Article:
4) Finally, I used a toothpick to swirl it all together until I got a pattern I liked.


covering bezels while resin cures

Cover the bezels and let them cure for 24 hours.

bezels filled with resin


bezels covered while resin is curing

Third layer resin pour

Now it’s time to fill that bezel to the top. Mix and pour the resin the same way you did in the first layer resin pour.

bezels with tape removed



sanding bezel backs on sanding stick

Fourth layer resin pour

Remove the tape from the back of the bezels. Some residue was left on these open bezels, and the resin was dull (this is normal). So I sanded them down on my 1000 grit-sanding block, which I wet so that the little bits wouldn’t go everywhere, especially in the air. Note: you can use sanding paper here instead of a sanding block.

Also, some resin sneaked out, and I used my nail to chip it off. The good thing about using high-quality bezels like these is that they stand up to a bit of scratching without leaving any marks.


resin poured into open backed bezels

Then, I did the last resin pour. Yay!!! It’s been a long journey, and I can’t wait to see the results!

open back bezel resin pendants


resin jewelry making tools



attaching a jump ring to an open backed bezel pendant

Finish the open bezel pendants

So if you are keeping track, you will notice that I have done four resin pours, each requiring 24 hours (minimum) to cure, making this a 5-7 day project. Although lengthy, it’s not complicated, and I think the best way to take advantage of these deep bezels.

To make them wearable, add jump rings and necklaces.

open backed resin pendants

And on the seventh day, I was done!

In the heart pendant, the charm appears to be floating. In the other pendant, by using opaque resin colourant, the depth of the pendant makes for some real interest!

hexagon necklace with resin


round copper necklace with resin


round silver necklace with resin

Of interest…

For the bezel with the love and the bezel with the crown: I used Castin’ Craft pearl opaque on the back resin pour, giving it a little sparkle behind the charm.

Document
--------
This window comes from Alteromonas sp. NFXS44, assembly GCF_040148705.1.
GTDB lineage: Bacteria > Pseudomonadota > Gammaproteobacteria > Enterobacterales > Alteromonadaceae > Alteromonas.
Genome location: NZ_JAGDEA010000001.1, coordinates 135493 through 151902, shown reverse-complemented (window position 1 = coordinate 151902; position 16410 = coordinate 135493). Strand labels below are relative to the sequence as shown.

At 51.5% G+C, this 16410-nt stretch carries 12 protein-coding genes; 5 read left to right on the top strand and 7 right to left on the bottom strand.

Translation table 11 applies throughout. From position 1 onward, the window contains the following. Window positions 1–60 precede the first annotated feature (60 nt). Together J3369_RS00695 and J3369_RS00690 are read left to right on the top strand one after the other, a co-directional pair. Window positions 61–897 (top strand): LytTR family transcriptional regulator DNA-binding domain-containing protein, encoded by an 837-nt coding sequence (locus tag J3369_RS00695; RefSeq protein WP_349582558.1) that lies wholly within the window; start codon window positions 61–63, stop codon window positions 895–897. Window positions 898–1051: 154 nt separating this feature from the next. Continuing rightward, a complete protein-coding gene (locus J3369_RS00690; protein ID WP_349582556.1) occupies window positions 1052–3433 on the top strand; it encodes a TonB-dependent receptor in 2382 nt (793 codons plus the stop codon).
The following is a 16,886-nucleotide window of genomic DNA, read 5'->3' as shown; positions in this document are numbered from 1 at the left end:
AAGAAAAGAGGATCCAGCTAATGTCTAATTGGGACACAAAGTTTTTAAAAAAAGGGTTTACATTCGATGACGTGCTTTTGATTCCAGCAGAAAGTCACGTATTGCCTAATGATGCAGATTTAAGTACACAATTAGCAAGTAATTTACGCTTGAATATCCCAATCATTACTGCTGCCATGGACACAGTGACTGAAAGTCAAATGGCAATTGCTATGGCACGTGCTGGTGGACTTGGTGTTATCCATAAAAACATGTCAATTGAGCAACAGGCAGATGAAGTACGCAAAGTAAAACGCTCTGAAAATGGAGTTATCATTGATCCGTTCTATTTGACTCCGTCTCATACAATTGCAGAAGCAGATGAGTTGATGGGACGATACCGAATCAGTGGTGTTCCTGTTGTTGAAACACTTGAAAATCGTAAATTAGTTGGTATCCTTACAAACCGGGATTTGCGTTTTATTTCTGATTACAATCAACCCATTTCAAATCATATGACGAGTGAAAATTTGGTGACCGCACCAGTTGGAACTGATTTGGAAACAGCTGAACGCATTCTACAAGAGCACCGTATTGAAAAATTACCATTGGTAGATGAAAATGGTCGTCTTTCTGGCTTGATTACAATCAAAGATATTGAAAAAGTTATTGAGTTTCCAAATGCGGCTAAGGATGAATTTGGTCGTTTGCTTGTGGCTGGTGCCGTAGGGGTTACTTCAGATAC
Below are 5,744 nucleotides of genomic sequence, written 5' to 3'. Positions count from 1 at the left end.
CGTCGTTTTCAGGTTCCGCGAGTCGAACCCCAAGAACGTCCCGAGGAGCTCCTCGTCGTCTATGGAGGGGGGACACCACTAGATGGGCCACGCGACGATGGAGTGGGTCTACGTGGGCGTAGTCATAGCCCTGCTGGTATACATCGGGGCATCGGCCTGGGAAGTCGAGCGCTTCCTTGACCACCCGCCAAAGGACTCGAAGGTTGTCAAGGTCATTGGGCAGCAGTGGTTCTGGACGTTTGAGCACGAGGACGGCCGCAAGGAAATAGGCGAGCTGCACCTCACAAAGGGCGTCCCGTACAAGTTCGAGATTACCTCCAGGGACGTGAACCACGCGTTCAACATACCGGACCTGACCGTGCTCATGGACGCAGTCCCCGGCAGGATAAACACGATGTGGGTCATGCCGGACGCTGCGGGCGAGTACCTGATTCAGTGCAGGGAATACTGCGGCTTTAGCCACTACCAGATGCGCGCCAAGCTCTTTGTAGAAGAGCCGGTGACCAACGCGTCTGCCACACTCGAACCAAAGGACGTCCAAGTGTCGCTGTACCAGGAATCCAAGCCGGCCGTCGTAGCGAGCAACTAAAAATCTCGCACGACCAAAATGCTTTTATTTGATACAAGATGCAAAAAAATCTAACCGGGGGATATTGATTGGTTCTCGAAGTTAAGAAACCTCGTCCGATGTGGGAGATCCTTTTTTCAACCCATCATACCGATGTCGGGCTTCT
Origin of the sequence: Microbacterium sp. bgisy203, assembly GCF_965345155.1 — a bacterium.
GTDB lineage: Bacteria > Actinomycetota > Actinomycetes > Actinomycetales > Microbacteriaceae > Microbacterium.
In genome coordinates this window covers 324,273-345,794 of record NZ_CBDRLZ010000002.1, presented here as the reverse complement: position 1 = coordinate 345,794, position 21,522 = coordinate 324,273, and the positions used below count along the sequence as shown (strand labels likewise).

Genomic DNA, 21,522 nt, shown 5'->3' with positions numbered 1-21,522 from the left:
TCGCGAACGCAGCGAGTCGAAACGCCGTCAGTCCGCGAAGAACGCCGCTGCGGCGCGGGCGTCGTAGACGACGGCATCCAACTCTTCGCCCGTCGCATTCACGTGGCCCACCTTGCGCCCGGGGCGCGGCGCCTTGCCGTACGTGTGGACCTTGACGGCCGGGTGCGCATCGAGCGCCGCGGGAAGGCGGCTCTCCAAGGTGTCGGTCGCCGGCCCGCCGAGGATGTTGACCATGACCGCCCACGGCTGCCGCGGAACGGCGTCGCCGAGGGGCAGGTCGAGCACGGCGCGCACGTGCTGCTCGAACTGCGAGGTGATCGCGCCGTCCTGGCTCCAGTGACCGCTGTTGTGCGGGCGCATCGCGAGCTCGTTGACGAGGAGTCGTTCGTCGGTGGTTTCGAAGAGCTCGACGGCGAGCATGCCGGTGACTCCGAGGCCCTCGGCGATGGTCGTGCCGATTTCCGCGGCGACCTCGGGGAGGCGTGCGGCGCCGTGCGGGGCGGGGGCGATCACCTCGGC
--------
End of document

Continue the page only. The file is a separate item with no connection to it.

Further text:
For the hexagon bezel: I thought the bezel’s shape was so neat. The best part and I didn’t want to take away from it, so I did not add a charm. Instead, I added only a teeny bit of blue opaque and a wee bit of pearl opaque to the resin.

Ready to learn more about how to use resin in open bezels?

Join thousands of other aspiring artists worldwide who have bought a copy of the book, Resin Jewelry Making.  I wrote it with the beginner in mind to take you on a path to help you confidently create jewelry with resin.  Buy now and get a download link to your email in only a couple of minutes.


Originally written by Penny Reid

Unpublished Blog Posts of Resin Obsession, LLC © 2022 Resin Obsession, LLC

Like this post? You may be interested in  How To Make Candy Necklaces With Epoxy Resin

28 thoughts on “How To Use Resin In Open Bezels For Jewelry Making

  1. OMG! I so love the floating charms. They are so unique looking and the range of tiny things to add to these bezels is endless!

    Thank you for the tutorial!

  2. Beautiful work. Have you ever made one with tiny flowers or leaves? Would you be able to explain the process?

  3. What kind of tape do you use there on the back of the bezel?
    Is that a special product, then what do you call it, or can i use any kind of plastic foil?

  4. I’ve bought much thiner open bezels, than you have here. Someone recommended me to use uv harden resin, but is possible to use epoxy resine for it?

  5. I’m attempting open bezel resin earrings. It works great on store bought molds but I want to change up my shapes. I tried making my own with wire and when I try to peel off the tape they bend. Any suggestions on how to seal the pendant without the tape?

  6. Hi, can you clarify re the last pour? Was that onto the back of the bezel to fix the dullness left by the tape?

  7. Did you do the fourth pour on the back? I’m still trying to figure out the sanding part

  8. This is great article, very intriguing and am hanging to have a go, can we have a link to a pdf version of your articles, or did i miss it, so can printout and have a go, as computer is not near my resin area.